The investigative committee said it would move to issue an international arrest warrant for Belotserkovskaya, alleging her Instagram posts “discredited” state authorities and the military.
Belotserkovskaya responded by writing: “I have been officially declared to be a decent person!”
She is being investigated under new legislation fast-tracked on March 4 by the Kremlin-controlled parliament, a week after Putin launched the invasion. It envisions prison terms of up to 15 years for posting “fake” information about the military that differs from the official narrative.
Putin and his lieutenants describe the war in Ukraine as a “special military operation” intended to uproot alleged “neo-Nazi nationalists” and remove a potential military threat against Russia — goals that most of the world has rejected as bogus.
Russian officials have attributed the offensive’s slow pace to their desire to spare civilians, even as the military pummeled Mariupol, Kyiv, Kharkiv and other Ukrainian cities with indiscriminate barrages and airstrikes, killing untold numbers of civilians.
With the action in Ukraine in stark contrast with official declarations, the authorities acted quickly to control the message, shutting access to foreign media websites, along with Facebook and Instagram and moving to outlaw their parent company Meta as an “extremist” organization.
The tight lids on information have helped the Kremlin rally support of broad layers of the population who rely on state-controlled television as their main source of news. State TV programs carried an increasingly aggressive message against those who oppose the war.
Asked about incidents in which the apartment doors of war critics were spray-painted with the letter “Z” — a sign used to mark Russian military vehicles in Ukraine that has been heavily promoted by the state — Kremlin spokesman Dmitry Peskov described it as an “emotional” move by Putin’s supporters.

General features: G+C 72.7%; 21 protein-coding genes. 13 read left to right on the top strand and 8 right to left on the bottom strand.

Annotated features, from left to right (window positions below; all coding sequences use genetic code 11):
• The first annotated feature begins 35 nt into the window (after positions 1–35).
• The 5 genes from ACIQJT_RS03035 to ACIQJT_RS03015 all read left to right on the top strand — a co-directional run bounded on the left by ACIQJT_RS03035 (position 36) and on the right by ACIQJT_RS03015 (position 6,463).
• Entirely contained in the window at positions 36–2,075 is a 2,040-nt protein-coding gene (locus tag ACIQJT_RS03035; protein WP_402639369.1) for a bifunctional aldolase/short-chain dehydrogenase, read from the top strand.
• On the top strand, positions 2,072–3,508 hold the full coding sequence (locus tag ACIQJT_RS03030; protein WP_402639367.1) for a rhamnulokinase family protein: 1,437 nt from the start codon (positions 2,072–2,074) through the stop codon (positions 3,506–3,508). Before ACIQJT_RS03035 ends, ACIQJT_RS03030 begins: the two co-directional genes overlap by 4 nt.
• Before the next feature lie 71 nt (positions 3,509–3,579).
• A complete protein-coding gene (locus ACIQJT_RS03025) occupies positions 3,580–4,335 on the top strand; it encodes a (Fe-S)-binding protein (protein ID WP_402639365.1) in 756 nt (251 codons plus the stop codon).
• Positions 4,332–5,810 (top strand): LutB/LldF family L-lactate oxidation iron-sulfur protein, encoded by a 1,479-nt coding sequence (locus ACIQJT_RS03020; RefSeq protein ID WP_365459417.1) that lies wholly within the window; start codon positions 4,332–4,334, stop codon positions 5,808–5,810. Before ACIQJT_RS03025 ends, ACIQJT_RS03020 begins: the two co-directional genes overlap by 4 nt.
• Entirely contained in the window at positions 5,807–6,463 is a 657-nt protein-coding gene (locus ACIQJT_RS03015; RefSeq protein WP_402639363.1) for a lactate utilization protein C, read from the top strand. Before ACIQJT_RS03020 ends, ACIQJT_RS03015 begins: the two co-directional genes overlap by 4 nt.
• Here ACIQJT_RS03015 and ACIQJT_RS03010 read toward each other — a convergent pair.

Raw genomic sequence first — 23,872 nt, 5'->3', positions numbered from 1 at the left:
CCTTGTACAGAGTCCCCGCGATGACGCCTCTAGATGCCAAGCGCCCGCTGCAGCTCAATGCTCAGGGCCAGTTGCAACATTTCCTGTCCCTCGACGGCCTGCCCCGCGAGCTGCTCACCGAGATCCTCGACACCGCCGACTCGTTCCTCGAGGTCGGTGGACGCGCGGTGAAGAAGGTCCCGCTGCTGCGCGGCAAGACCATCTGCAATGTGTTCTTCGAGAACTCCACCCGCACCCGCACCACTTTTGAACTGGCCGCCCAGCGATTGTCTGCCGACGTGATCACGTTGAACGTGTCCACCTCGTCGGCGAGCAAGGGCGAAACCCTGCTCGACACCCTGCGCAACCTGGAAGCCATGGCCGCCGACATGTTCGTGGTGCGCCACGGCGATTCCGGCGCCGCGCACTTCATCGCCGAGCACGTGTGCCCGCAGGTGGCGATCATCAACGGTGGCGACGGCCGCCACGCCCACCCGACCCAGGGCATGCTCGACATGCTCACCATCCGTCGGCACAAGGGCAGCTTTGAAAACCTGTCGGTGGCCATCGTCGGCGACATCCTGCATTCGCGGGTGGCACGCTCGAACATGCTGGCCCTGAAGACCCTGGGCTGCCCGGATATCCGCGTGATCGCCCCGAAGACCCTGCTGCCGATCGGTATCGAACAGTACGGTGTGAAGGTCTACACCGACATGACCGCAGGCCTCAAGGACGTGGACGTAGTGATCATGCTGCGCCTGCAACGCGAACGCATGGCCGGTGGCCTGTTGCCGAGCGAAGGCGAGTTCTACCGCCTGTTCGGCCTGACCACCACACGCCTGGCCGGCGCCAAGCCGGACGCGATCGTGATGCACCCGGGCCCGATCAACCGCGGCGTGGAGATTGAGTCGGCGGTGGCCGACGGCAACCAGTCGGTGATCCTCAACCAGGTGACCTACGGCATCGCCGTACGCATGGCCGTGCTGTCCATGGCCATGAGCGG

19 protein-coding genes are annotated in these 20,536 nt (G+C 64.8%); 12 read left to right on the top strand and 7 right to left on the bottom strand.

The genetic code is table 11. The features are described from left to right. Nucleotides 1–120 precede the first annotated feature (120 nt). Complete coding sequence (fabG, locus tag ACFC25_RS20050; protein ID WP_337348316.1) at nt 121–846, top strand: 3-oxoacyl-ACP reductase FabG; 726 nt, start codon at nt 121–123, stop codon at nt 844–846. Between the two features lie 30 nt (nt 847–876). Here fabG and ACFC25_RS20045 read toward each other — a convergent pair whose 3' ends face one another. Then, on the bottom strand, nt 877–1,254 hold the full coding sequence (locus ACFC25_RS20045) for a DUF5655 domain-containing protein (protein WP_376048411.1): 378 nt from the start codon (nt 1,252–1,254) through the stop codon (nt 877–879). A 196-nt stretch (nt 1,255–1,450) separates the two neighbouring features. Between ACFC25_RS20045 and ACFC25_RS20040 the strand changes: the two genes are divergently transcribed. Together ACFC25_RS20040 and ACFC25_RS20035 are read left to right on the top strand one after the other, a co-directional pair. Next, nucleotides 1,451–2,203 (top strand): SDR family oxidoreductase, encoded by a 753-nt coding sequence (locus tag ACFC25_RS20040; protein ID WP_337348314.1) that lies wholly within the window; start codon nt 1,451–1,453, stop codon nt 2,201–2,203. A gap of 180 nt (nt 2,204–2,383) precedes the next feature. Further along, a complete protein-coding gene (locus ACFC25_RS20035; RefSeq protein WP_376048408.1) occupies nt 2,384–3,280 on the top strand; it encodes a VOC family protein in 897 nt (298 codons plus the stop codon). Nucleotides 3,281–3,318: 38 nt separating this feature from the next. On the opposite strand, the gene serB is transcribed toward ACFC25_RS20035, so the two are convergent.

The campaign in support of the war saw Russian cities flooded with “Z” posters and vehicles emblazoned with it. School children were shown standing in groups in the shape of the letter or wearing clothes marked with a “Z.”
Despite the draconian new laws, tight controls on information and increasingly aggressive propaganda, however, thousands of Russians showed up at antiwar protests across the country to face immediate arrest.
In a powerful symbol of defiance, an employee of state television interrupted a live news program, holding a handmade sign protesting the war. Marina Ovsyannikova was fined the equivalent of $270, but still faces a criminal probe that could land her in prison.
Ovsyannikova said Wednesday she stands by what she did, but told Reuters that she’s now “extremely concerned” for her safety.
“I wasn’t sure whether I could go through with it right until the last moment,” she said. “…There are several layers of security, and it’s not that easy to get into the studio. And there’s a member of law enforcement sitting right in front of the studio who makes sure that these kinds of incidents don’t happen.”
One loud voice of dissent was that of opposition leader Alexei Navalny, Putin’s fiercest political foe who is serving 2 1/2 years in prison and now faces a trial that could hand him a 13-year sentence.
In a speech at his trial Tuesday, Navalny warned that the war will lead to the breakup of Russia, saying that “everyone’s duty now is to oppose the war.”